America's maturing 'baby boom' -- good economic news for the '80s?
The "baby boom" generation of the 1950s will be a boon to American society in the 1980s. Beyond today's seemingly intractable problems of high unemployment, inflation , crime, and low productivity is a demographic trend that will exert a powerful correcting influence on those problems in the coming decade.
Demographers and economicsts are careful to note that public policy and world events will be potent forces in shaping the US experience over the next 10 years. But they see mostly positive benefits from the explosion of children born in the 1950s and early 1960s, who now either are adults or are entering young adulthood.
"The baby-boom generation is on the verge of entering the most productive phase of life," demographer Leon F. Bouvier noted in a recent report published by the Population Reference Bureau Inc., a nonprofit research group in Washington.
Mr. Bouvier pointed out that between 1955 and 1964 and 42 million babies were born in the United States -- the most ever for a 10-year period in this country. The population bulge was significant because it was preceded and followed by substantially lower numbers of births.
While society has spent the past 20 to 30 years struggling to accommodate the unprecedented number of new members -- rearing, educating, and employing them -- it will soon begin reaping benefits.
Economist William Serow of the University of Virginia predicts, on balance, favorable consequences for the American economy from the maturing of the baby-boom population.
Within three years Mr. Serow says the United States will have for the most part accomplished the task of employing this flood of new workers. The US labor force was expanding by about 2 million people on average each year from 1968 to 1978. The rapid growth brought high unemployment among teenagers and young adults, who tend to have a tougher time finding work due to inexperience and who typically switch jobs more frequently.
But in the 1980s the growth in the labor force is expected to slow and have a positive influence on unemployment rates. Economist Michael Wachter of the University of Pennsylvania has forecast that the level of core unemployment -- the number of workers who are considered practically unemployable -- will drop a full percentage point by 1988 from its 5.5 percent level in 1976.
Fewer teen-agers could also lower the US crime rate because the incidence of crime is particularly high in that age bracket.
Children born during the baby boom are now in their late teens and early 20s, which economists also say bodes well for the nation's sagging productivity.
The American work force is not making the gains in efficiency, measured by production per man-hour worked, that it did from 1950 to 1965. This has tended to exacerbate inflation and erode the world competitiveness of certain major industries, like steel.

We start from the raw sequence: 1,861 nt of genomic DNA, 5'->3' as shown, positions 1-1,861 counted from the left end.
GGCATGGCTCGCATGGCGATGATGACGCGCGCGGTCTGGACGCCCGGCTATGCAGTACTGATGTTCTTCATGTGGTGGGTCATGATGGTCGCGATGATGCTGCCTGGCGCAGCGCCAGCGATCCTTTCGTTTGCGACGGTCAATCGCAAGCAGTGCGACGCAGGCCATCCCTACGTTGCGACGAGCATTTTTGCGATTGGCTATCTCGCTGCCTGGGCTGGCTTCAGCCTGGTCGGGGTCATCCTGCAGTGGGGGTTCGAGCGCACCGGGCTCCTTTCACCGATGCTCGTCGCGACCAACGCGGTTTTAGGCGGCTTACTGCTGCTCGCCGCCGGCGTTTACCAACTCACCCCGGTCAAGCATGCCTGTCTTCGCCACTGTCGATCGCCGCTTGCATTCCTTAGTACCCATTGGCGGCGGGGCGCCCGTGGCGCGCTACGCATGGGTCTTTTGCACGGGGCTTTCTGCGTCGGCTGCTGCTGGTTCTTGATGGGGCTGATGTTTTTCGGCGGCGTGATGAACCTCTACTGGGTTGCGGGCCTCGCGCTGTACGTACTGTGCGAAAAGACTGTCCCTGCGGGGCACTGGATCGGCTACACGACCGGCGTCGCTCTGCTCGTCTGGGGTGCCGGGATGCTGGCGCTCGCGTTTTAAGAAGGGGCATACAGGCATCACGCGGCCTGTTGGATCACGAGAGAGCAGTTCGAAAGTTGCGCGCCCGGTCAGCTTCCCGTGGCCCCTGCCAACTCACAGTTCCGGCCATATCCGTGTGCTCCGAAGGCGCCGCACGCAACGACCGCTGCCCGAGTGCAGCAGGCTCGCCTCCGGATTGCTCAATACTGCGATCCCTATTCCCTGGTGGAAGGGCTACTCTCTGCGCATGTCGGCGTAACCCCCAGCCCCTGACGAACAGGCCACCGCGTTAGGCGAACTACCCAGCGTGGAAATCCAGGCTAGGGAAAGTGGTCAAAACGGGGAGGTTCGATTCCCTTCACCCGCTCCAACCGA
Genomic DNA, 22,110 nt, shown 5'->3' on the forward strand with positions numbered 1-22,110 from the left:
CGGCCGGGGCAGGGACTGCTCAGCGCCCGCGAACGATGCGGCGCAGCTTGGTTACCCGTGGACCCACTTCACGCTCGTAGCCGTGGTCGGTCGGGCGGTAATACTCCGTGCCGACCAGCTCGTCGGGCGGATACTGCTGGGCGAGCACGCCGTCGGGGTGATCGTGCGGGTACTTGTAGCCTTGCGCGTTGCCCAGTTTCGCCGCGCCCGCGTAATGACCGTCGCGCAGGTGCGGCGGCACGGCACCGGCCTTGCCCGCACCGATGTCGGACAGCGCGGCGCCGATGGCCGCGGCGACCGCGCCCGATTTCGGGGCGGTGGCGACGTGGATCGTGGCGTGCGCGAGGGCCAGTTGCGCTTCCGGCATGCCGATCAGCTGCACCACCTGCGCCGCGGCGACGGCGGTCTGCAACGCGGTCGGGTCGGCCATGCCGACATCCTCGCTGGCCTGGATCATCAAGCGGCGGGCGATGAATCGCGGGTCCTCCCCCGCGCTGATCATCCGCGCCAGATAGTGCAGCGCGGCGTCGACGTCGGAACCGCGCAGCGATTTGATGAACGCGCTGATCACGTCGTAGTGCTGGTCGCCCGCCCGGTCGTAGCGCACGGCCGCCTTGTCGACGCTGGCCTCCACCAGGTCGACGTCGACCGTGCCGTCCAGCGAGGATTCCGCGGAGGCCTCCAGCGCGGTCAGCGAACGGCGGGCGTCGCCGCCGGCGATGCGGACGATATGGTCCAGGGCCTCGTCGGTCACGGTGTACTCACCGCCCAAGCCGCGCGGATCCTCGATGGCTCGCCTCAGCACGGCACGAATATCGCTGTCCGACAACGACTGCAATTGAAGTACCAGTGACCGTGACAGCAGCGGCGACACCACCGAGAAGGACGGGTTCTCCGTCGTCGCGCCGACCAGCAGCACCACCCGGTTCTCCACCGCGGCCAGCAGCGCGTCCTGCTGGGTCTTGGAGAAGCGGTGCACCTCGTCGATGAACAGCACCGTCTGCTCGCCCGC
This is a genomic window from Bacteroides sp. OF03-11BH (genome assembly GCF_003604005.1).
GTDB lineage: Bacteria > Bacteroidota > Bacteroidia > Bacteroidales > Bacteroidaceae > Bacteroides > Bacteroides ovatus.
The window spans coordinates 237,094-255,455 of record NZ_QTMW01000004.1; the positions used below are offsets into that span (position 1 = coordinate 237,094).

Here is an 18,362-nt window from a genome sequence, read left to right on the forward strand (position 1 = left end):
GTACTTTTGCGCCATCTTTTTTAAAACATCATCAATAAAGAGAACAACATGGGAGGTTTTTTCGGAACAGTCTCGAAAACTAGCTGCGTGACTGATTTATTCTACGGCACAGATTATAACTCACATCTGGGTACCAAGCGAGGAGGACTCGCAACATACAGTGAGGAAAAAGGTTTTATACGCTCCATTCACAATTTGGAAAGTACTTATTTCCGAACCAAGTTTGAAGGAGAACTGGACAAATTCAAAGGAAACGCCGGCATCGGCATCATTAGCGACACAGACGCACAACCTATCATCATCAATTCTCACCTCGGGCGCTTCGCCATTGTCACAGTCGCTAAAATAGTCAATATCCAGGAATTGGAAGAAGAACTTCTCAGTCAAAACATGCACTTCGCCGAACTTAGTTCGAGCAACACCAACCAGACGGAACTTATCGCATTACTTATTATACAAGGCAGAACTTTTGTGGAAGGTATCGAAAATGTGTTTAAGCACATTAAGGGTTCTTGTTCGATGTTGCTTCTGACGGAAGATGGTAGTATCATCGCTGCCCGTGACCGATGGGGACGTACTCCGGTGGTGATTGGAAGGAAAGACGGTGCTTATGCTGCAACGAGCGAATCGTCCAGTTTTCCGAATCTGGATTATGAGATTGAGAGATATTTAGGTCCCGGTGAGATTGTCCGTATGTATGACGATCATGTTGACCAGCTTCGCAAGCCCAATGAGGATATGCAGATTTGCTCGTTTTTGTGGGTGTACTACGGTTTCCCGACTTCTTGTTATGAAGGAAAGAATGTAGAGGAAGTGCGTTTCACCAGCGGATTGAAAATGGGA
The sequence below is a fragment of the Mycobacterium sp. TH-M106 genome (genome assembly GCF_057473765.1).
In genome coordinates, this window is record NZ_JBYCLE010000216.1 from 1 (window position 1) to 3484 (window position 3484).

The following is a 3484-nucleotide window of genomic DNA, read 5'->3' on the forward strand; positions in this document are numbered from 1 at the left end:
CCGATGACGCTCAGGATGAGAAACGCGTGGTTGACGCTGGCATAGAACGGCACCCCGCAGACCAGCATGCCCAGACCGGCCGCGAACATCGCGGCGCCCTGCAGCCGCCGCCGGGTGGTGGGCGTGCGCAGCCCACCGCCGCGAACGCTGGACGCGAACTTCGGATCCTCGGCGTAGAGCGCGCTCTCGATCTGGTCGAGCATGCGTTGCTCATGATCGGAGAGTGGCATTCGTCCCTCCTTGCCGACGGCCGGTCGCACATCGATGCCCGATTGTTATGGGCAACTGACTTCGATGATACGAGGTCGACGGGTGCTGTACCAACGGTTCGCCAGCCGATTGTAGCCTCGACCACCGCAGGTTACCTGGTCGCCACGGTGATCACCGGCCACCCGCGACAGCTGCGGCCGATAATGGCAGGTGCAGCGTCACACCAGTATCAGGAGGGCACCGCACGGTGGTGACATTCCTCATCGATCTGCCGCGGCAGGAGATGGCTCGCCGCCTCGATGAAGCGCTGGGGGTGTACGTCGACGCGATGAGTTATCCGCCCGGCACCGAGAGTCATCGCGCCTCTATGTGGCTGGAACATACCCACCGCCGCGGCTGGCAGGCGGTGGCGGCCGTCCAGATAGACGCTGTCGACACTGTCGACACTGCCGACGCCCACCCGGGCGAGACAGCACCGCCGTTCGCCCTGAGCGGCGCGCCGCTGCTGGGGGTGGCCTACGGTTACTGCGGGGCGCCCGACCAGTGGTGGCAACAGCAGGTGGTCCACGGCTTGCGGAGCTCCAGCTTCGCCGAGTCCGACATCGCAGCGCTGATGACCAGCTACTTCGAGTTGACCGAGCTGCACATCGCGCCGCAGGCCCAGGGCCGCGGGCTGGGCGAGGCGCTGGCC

There are numerous causes cited for the slowdown, but one common explanation is all the new, inexperienced, and unskilled workers that have been absorbed into the labor force.A maturing, better trained work force, as will develop during the 1980s, will rectify one cause of slumping productivity, economists say.
Thomas Espenshade, a demographer with the nonprofit Urban Institute, sees productivity improving this decade for other reasons as well. With the baby-boom population entering young adulthood, he expects the savings rate among Americans to improve as these people earn more and build families. This would create more capital in the US economy for business investment and better equipment and technology to improve productivity.
Also, Mr. Espenshade says he thinks with a smaller labor pool of teen-agers, the business community will find it makes more sense to upgrade their plants and equipment. "There will be more incentive to invest in better technology when cheap labor is more scarce," he declared.
Another potential impact of the aging of the baby-boom generation is a shortage of young unskilled workers within the next 15 years. The impact on US immigration policy could be great. Former commissioner of the Immigration and Naturalization Service Leonel Castillo ventures that by 1990 the United States may be actively recruiting Mexican labor, in contrast to current policy to trying to limit the migration of workers from that country.
As those American born in the 1950s and early 1960s establish households they are expected to trigger a boom in the housing industry. The demand for new homes will be at an all-time record this decade, predicts the National Association of Home Builders (NAHB), and this is apt to spur greater consumer sales of furniture and appliances.
While this housing demand bodes well for the economy in general, NAHB economist William Young notes, "it's going to be a seller's market." That means home prices will continue to rise rapidly, as they did through the 1970s.
Coming demographic changes in the US population will greatly affect the tax burden on workers. As the baby-boom generation has grown up, school enrollments have been falling, which has lessened the need for greater local tax revenues.
However, funding the social security system could become tremendously more expensive for wage earners as the baby boom generation retires. The tax burden will ultimately depend upon how many children are born in the next decades to support that segment of the population when it retires, but it is clear that the number of persons over 65 will more than double by 2030.
Still, Mr. Bouvier points out that if the current low birthrate persists into the future, the total "dependency ratio" of elderly and school-age children on the working population could be unchanged 30 years from now. Whether tax dollars can be redirected from supporting public schools to propping up the social security system is a matter of changing public policy, not demographics, he noted.